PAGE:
Australian Competition Watchdog Could Halt Sydney Airport Sale

A takeover bid for Sydney Airport faces a final hurdle as Australia’s competition watchdog, the Australian Competition and Consumer Commission (ACCC), reviews the sale. The review has the potential to blow up one of Australia’s biggest and most lucrative infrastructure deals.

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The ACCC may scuttle a multi-billion dollar takeover bid for Sydney Airport; Photo: Getty Images

ACCC review puts US23.75 billion takeover bid in doubt

As Australia’s biggest international gateway, Sydney Airport is a blue-chip long-term infrastructure asset. Normally a rich source of revenue and profits for its owners, border closures and travel restrictions have recently hit Sydney Airport hard. But the airport is soon expected to begin bouncing back strongly.

Sydney Airport is also the only airport in Australia that is publicly listed. Right now, anyone can buy shares in Sydney Airport through the Australian Stock Exchange. That gives everyday people a piece of the action. If the deal goes through, Sydney Airport will move off the stock exchange.

On Monday, the board of the Sydney Airport Corporation, owner of Sydney Airport, recommended shareholders accept the US$17.5 billion takeover bid from a consortium of superannuation funds. The new owners will also take on existing debt, raising the deal’s total value to US23.75 billion.

The new owners would include pension fund investment manager IFM, Global Infrastructure Partners, and local superannuation funds QSuper and Australian Super. According to the ACCC, the problem is these funds already own sizeable stakes in other big Australian airports.

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.After a turbulent two years, Sydney Airport will bounce back strongly as travel resumes. Photo: Getty Images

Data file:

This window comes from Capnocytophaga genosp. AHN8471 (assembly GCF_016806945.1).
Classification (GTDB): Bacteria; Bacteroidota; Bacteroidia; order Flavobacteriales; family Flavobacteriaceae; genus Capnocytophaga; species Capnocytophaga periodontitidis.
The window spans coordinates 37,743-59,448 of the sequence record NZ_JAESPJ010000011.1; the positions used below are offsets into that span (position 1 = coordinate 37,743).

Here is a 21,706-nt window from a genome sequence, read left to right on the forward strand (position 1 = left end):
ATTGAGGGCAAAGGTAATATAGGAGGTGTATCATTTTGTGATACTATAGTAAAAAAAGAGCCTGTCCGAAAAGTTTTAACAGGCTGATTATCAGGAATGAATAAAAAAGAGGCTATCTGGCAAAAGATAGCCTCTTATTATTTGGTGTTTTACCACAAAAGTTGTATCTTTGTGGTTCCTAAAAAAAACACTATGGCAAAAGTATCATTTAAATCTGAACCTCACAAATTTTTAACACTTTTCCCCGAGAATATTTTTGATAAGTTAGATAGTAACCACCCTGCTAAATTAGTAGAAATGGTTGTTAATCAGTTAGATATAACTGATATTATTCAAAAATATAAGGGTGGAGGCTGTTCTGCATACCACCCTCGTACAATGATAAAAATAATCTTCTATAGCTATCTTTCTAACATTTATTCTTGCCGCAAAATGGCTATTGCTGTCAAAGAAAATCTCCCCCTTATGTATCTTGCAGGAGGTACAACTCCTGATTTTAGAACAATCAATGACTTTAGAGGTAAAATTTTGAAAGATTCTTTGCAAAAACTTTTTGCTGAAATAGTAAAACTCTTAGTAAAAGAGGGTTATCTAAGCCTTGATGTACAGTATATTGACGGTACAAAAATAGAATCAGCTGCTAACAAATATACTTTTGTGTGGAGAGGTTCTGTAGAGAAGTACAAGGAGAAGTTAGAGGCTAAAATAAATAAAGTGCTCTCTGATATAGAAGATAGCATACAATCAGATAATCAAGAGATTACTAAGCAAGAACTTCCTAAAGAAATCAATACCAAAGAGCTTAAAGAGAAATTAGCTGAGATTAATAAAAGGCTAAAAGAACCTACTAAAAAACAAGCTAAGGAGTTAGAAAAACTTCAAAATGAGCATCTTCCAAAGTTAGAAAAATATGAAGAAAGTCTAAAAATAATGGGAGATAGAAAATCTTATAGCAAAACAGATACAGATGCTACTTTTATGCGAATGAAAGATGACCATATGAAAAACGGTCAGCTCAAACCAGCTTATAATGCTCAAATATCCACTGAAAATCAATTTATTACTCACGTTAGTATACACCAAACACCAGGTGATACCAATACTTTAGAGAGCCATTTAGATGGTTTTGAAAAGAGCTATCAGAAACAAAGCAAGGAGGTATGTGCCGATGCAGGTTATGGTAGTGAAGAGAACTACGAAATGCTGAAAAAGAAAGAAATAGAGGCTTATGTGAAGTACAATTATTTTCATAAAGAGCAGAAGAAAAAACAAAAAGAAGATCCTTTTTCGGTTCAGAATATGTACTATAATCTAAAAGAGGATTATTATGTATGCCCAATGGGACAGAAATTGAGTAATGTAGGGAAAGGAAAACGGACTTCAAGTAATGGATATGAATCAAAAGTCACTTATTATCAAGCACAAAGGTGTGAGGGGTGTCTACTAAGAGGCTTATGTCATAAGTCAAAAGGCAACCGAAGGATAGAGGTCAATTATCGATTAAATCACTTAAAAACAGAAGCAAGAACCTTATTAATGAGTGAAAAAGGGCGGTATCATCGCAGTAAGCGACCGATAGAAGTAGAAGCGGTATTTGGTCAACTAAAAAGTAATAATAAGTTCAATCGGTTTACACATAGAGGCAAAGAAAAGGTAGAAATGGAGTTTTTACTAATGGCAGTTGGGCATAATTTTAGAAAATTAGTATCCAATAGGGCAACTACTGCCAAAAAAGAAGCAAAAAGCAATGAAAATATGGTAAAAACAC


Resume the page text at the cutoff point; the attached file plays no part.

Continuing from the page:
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Potential new owners already have stakes in multiple Australian airports

A Sydney Morning Herald report drills down into who owns what. IFM will take a 15% stake in Sydney Airport. But IFM already owns 25% of Melbourne Airport and 20% of Brisbane Airport. Australian Super owns 10% of Perth Airport. Via the Queensland Investment Corporation, Q Super has a stake in Brisbane Airport.

UniSuper, which already has a 15% stake in Sydney Airport and will retain that under a new corporate entity, owns 7% of Brisbane Airport and 49% of Adelaide Airport. Australia’s 1996 Airports Act limits common ownership of Sydney Airport and other big Australian Airports to help prevent potential price gouging of airlines and passengers.

Graeme Samuels, a former ACCC boss who now heads an airline lobby group, told the Sydney Morning Herald the proposed deal was bad news for airlines;

“That’s just making what is a series of individual monopolies now merging into one large monopoly around Australia. It’s making it incredibly difficult for airlines to be able to negotiate fair deals.”

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Sydney Airport is Australia’s major gateway and busiest passenger airport. Photo: Getty Images

ACCC review due for completion by end of the year

Samuels has formally raised his concerns with the ACCC, saying the same outfits all holding big stakes in Australia’s biggest airports gave the owners the upper hand when negotiating with airlines for landing rights.

Until Western Sydney Airport opens in 2026, airlines and airline passengers wanting to fly in and out of Sydney have no choice but to use Sydney Airport. Except for Melbourne, the owners of all Australia’s big airports enjoy sole airport status in that city.

The ACCC has launched a formal review of the Sydney Airport takeover bid. That review should be completed by the end of the year. But the power competition watchdog has the power to scuttle the deal.

While the super funds can create new corporate entities and pull all sorts of maneuvers to get around the Airports Act, another option is selling down stakes in other Australian airports.

While all of Australia’s big airports are tasty financial assets, Sydney Airport is the tastiest. Why live off feedlot chuck steak when Kobe wagyu is on the table?

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